All of which is a long-winded way of saying that, while the Cardinals are pretty clearly challenging both Bader and Dejong with the aggressive promotion to Double A, there's also reason to believe they may have pushed both past the most extreme environment in the system, and the one which seems to currently be causing some difficulties in terms of evaluations.
So how have the two young sluggers done so far in their Double A experiment? Well, the results have been mixed, to say the least.
Harrison Bader is the upside of the challenge promotion idea. He started slowly, striking out too much early (not shocking, considering the jump in level of quality), but then got himself on track, in a big way.
As of this morning, Bader's Double A line stands at .338/.398/.563, good for a .960 OPS and a wRC+ in the 170 neighbourhood. I say in the neighbourhood because Fangraphs isn't quite as up to date as MiLB.com, but has his OPS at .937 with a wRC+ of 168. So, 170ish.
The good news, beyond the simple fact that slash line is awesome, is the five home runs Bader has hit. Even in a fairly hitter-friendly environment (although Springfield doesn't distort right-handed hitters' lines nearly the way it does with lefties), that's a very impressive number. Extrapolated over a full season of ~600 plate appearances, you're talking about something like a 35 homer pace. In other words, Harrison Bader looked like a slugger last year, and he looks like a slugger now. The power is very, very exciting.
The not-so-good, but also not-so-bad, news is the .440 BABIP Bader is carrying currently. The reason it's not so good is obvious; that's not a sustainable number, and that 170 wRC+ would look a whole lot worse if we were to lop off a hundred points of batted-ball fortune. On the other hand, the reason the news is not so bad is a truth which is only beginning to be fully understood in terms of the minor leagues, which is that super-high BABIPs are actually pretty good predictors of future success, rather than a reflection of simple luck. Chris Mitchell's KATOH system puts a pretty high emphasis on BABIP as a predictor, in fact. The reason is this: in the big leagues, the talent level is so consistently high, and so well-established and understood, that big outliers in terms of batted-ball fortune are almost universally doomed to regress. In the minors, however, there are hitters who are capable of simply outplaying the level at which they are stationed, and what looks like batted-ball luck can be a matter of batted-ball quality overwhelming the competition. To be sure, Bader is not going to carry a .440 BABIP going forward, but that number combined with a ~.200 ISO and 35+ homer pace all points toward a player consistently making very hard contact.
The bad news about Bader's line is the same negative we saw in his game last season: a fairly poor approach at the plate. He's walked in only about 5% of his plate appearances this season, while striking out in over 25%. Neither of those numbers is very good, but when you put them together, you have a very worrisome situation. In fact, the situation you have with Bader's plate discipline is almost exactly the same as you have with Randal Grichuk, and points toward Grichuk actually being a remarkably good comp for what Bader could look like going forward. Both are big-time power threats, but a complete lack of patience at the plate, combined with relatively poor contact skills, likely limits the ceiling, since it's very hard to see how a player like Bader will carry any kind of decent on-base percentage. Sadly, Jack Zduriencik isn't still in charge of a major league team, and so the trade market for low-OBP right-handed sluggers would seem to be much thinner nowadays.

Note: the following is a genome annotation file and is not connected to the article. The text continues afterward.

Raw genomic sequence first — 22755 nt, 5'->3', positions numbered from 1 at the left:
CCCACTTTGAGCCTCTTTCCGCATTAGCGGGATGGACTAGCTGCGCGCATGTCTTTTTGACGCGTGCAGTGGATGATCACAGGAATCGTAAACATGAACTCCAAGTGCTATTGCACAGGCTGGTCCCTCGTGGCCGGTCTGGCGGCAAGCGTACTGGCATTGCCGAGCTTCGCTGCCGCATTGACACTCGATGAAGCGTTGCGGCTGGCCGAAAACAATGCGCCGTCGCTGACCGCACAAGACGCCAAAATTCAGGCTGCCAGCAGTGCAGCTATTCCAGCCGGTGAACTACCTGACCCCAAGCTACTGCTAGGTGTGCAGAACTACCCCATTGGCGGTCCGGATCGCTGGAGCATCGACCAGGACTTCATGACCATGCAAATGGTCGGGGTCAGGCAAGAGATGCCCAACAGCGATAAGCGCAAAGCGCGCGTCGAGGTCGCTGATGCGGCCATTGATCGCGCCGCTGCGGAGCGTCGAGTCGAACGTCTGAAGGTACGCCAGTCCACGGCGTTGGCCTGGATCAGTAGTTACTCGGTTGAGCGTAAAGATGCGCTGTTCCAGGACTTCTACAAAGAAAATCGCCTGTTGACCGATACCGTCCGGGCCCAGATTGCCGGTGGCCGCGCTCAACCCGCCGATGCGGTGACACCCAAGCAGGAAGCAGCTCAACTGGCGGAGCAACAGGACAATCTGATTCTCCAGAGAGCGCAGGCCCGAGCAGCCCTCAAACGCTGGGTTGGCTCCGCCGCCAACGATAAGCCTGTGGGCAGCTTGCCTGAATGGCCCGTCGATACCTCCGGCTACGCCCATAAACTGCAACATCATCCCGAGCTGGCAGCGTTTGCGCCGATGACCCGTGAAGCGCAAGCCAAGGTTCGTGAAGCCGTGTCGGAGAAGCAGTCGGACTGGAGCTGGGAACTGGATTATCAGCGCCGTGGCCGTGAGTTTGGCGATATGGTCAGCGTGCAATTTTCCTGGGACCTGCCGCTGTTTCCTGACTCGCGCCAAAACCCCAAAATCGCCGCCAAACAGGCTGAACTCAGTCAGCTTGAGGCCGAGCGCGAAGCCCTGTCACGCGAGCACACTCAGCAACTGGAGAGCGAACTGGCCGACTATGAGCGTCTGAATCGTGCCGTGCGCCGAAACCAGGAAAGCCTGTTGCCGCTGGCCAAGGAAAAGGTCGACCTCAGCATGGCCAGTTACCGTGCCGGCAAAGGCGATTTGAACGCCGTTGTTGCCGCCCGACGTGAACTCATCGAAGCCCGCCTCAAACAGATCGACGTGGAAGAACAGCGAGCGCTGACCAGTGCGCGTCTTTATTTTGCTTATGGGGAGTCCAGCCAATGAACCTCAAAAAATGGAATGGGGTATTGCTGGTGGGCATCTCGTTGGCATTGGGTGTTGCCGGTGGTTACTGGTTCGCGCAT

Here's Bader hitting a dinger, because dingers are fun.
For Dejong, I don't have to go through the whole rigamarole of good news, not-so-good news, and whatever else there may be. Unfortunately for both the Illinois State alumni and those of us who were excited about his potential, the 2016 season has basically been one long stretch of bad news, at least so far.
Dejong's Double A batting line currently stands at a disastrous .197/.271/.289, and that's actually up from a few days ago, due to a two-hit night last night against Arkansas. He has no home runs. I'm not going to extrapolate that out over a full season the way I did with Bader.
The problem for Dejong is simple: strikeouts. While he limited his Ks in both Rookie ball and Peoria last season, the jump to Double A has seen Dejong whiff in 38% of his plate appearances. His walk rate is not terrible, at 7.4%, but not all that good, either. Huge strikeout rate, a low walk rate, and an ISO of just .083 all would seem to suggest a hitter who is overmatched at his current level. The one bit of good news is five doubles in less than 90 PAs -- oh, and a triple, as well -- but that's not nearly enough good news to make up for all the bad.
I honestly haven't seen enough of Dejong play this year to say whether he is really, truly overmatched, or if he's perhaps starting to adjust; I haven't caught many games on MiLB.tv this year so far. Thus, I can't offer you much of a scouting report, and the numbers paint a picture bleak enough there doesn't seem to be a ton to say about them. Double A is the biggest jump in the minors, and the toughest culling process players go through prior to the big leagues. So far, Paul Dejong looks like he may be on the wrong side of that filter.
It is, however, early, which we should always endeavour to keep in mind. Less than 100 plate appearances is much too small a sampling with which to condemn a player, or to exalt another who comes out and has success. Still, as excited and optimistic as I was about Dejong coming into the season, I have to admit to being rather crestfallen to see his utter lack of success so far.
I would like to offer you a highlight of Pauly D doing something exciting this year. However, there aren't any. Which says quite a lot about his season.